Analyses of music–sound and moving–bodies respectively are regaining significance in both ethnomusicological and ethnochoreological research after a period in which they often played a subsidiary role. Long-established methods and techniques of analysis in both fields are being modified, extended, and perhaps superseded as new technologies and methodologies suggest new possibilities. The historical shift in both fields from their early preoccupation with sound and movement analysis to a primary attention to “context”, as variously understood, may have run its course. Re-theorization of both music and dance practice has attempted for some time now to transcend, or at least mediate that gap and bring these perspectives into conversation. There seems to be an opportunity at this time to revisit the place of music analysis and/or movement analysis in ethnomusicology and ethnochoreology.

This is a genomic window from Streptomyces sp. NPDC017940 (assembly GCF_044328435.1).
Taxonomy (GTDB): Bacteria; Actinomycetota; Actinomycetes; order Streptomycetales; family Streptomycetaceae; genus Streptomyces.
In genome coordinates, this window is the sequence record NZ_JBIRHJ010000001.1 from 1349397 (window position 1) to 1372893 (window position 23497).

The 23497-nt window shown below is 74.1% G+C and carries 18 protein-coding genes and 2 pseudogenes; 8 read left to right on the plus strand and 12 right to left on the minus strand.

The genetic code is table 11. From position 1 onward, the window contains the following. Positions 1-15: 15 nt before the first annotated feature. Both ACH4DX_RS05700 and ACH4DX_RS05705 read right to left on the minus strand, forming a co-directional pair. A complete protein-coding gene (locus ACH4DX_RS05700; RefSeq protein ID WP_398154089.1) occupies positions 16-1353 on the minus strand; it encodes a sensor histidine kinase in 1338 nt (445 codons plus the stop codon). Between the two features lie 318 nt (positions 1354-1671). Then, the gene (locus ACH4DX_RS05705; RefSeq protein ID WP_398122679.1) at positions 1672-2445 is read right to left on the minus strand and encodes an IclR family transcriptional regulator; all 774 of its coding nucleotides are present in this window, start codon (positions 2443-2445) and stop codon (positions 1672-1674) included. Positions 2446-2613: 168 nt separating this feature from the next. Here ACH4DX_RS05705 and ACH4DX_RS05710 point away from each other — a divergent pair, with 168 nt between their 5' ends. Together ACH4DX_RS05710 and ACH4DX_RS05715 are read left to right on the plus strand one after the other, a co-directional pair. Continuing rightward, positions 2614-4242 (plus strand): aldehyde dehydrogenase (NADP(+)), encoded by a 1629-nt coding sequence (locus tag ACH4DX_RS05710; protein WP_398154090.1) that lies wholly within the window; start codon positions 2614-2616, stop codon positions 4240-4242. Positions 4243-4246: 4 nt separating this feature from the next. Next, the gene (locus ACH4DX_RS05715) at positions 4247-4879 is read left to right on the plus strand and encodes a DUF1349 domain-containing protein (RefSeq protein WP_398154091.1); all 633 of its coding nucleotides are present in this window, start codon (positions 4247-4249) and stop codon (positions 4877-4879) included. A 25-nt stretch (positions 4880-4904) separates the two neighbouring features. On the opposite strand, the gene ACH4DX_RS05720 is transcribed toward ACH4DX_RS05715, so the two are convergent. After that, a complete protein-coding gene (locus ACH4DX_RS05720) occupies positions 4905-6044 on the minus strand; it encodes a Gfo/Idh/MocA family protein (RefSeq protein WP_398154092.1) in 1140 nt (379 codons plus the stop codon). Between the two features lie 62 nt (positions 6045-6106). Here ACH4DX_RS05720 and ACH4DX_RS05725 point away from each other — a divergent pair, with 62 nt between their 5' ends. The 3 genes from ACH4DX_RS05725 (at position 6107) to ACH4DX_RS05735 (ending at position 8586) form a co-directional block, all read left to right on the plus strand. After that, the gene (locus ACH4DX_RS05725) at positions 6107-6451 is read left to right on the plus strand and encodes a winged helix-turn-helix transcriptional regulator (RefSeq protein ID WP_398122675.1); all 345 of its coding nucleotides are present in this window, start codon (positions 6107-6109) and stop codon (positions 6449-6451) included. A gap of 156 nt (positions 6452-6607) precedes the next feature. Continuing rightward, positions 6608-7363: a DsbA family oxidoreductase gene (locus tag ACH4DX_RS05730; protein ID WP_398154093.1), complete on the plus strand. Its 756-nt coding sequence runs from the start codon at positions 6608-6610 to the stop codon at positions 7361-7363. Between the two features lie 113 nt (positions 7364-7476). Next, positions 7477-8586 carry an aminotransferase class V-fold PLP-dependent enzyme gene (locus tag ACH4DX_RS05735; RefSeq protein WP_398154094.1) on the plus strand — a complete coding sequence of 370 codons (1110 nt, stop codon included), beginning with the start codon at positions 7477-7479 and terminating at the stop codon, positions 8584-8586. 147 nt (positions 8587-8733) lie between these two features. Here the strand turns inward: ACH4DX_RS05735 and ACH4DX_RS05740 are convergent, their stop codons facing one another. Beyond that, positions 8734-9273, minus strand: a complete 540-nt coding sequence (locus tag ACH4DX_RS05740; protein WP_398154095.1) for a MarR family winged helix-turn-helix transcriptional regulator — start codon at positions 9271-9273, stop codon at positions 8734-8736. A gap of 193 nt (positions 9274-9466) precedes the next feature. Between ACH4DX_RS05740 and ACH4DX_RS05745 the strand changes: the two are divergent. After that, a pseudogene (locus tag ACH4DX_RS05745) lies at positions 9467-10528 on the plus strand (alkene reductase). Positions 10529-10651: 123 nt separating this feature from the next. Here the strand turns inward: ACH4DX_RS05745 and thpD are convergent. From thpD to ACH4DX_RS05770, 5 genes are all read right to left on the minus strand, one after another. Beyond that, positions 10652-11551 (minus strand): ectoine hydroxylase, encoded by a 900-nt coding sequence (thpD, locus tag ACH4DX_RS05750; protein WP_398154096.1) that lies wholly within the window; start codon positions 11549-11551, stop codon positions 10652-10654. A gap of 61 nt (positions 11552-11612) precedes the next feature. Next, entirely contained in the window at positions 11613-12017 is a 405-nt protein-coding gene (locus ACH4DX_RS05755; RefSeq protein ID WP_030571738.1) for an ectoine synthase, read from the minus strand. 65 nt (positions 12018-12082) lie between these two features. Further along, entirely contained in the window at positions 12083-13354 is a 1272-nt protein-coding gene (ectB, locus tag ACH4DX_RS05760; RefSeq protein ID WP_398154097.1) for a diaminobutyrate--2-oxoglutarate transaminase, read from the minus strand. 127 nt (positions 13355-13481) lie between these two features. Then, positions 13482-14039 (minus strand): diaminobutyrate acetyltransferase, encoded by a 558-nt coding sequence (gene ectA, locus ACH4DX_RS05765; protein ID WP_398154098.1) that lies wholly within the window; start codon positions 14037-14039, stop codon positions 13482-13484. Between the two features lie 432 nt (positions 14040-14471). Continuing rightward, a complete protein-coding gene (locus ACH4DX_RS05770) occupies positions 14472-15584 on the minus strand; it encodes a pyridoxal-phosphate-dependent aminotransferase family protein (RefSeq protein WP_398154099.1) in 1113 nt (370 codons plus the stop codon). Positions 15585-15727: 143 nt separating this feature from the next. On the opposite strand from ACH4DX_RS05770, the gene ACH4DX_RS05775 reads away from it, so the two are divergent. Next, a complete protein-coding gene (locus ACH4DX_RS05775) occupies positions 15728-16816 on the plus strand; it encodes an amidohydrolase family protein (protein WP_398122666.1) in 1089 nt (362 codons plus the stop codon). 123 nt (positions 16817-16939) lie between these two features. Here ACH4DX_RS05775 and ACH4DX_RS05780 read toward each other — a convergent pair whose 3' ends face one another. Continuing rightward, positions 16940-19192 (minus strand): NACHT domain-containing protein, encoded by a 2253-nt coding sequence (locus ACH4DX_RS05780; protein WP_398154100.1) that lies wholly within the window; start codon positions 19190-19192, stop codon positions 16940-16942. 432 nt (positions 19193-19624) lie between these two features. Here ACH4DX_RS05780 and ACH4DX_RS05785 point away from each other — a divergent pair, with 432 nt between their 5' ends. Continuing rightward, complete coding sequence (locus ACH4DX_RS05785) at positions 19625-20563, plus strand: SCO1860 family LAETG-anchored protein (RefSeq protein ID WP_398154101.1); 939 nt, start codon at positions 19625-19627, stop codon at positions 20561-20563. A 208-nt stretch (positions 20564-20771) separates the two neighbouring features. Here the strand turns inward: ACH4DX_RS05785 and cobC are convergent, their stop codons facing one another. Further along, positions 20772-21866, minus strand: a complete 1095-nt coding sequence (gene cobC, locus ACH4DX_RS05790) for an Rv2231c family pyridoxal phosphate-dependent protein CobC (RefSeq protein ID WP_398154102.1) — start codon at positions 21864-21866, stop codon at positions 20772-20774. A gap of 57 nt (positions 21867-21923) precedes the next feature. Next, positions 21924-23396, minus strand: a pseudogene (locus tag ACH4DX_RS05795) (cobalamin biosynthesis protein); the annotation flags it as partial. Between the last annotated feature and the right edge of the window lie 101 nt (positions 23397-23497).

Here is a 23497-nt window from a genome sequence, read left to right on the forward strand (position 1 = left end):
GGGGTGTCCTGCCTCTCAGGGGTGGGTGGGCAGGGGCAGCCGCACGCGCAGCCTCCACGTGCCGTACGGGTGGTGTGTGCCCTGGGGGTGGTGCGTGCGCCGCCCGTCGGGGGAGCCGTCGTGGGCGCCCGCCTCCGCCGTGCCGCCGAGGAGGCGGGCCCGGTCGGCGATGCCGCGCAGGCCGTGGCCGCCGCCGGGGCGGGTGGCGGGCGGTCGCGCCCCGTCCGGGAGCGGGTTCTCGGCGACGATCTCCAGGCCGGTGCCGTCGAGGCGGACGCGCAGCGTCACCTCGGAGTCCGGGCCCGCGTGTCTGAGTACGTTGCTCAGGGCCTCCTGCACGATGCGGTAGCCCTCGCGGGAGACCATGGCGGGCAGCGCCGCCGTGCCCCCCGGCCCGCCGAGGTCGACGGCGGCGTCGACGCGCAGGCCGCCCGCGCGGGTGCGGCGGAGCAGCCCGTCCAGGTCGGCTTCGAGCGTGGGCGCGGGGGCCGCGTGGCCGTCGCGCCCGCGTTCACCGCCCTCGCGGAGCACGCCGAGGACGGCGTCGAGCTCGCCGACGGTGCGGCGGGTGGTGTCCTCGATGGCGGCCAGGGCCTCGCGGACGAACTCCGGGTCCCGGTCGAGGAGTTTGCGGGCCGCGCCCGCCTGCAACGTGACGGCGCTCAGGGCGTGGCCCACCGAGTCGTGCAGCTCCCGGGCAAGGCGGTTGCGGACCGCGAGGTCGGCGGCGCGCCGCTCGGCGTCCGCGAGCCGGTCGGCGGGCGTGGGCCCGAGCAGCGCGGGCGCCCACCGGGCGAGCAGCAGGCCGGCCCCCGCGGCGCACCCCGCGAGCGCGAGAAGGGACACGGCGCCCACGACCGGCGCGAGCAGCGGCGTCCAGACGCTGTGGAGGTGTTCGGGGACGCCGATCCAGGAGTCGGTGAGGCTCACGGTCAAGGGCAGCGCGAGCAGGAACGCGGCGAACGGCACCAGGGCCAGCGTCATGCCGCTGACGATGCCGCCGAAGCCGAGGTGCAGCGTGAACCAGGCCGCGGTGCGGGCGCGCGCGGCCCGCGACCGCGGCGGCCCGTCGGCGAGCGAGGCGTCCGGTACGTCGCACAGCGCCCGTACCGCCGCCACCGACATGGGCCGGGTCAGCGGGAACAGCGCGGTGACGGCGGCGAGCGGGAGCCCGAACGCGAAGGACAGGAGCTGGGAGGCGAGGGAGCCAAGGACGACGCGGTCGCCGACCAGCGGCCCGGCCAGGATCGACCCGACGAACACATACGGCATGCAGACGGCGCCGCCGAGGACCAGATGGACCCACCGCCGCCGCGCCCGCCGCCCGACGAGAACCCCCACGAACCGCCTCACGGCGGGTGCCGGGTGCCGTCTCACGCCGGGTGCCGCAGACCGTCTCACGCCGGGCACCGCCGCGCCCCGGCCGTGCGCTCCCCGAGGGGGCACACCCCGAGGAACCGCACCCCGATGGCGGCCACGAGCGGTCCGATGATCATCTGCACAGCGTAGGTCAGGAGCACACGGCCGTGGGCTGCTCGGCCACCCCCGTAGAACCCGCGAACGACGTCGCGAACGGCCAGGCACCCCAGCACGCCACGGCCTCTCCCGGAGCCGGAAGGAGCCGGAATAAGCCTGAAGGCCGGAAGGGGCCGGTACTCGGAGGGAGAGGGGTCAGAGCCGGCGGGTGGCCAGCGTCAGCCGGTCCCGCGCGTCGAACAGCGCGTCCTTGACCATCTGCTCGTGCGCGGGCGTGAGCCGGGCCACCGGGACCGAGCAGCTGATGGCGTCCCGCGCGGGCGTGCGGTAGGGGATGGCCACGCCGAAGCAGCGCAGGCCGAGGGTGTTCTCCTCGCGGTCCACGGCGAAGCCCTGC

- What possibilities might be presented by technologies such as motion capture and others?
- Might we investigate music and dance as a unitary phenomenon? What might analysis reveal about this question?
- Might the vast quantity of music and dance documentation now available and their increasing sophistication revitalize possibilities for comparative study?
5. Music, Dance, Religious Politics and Religious Policies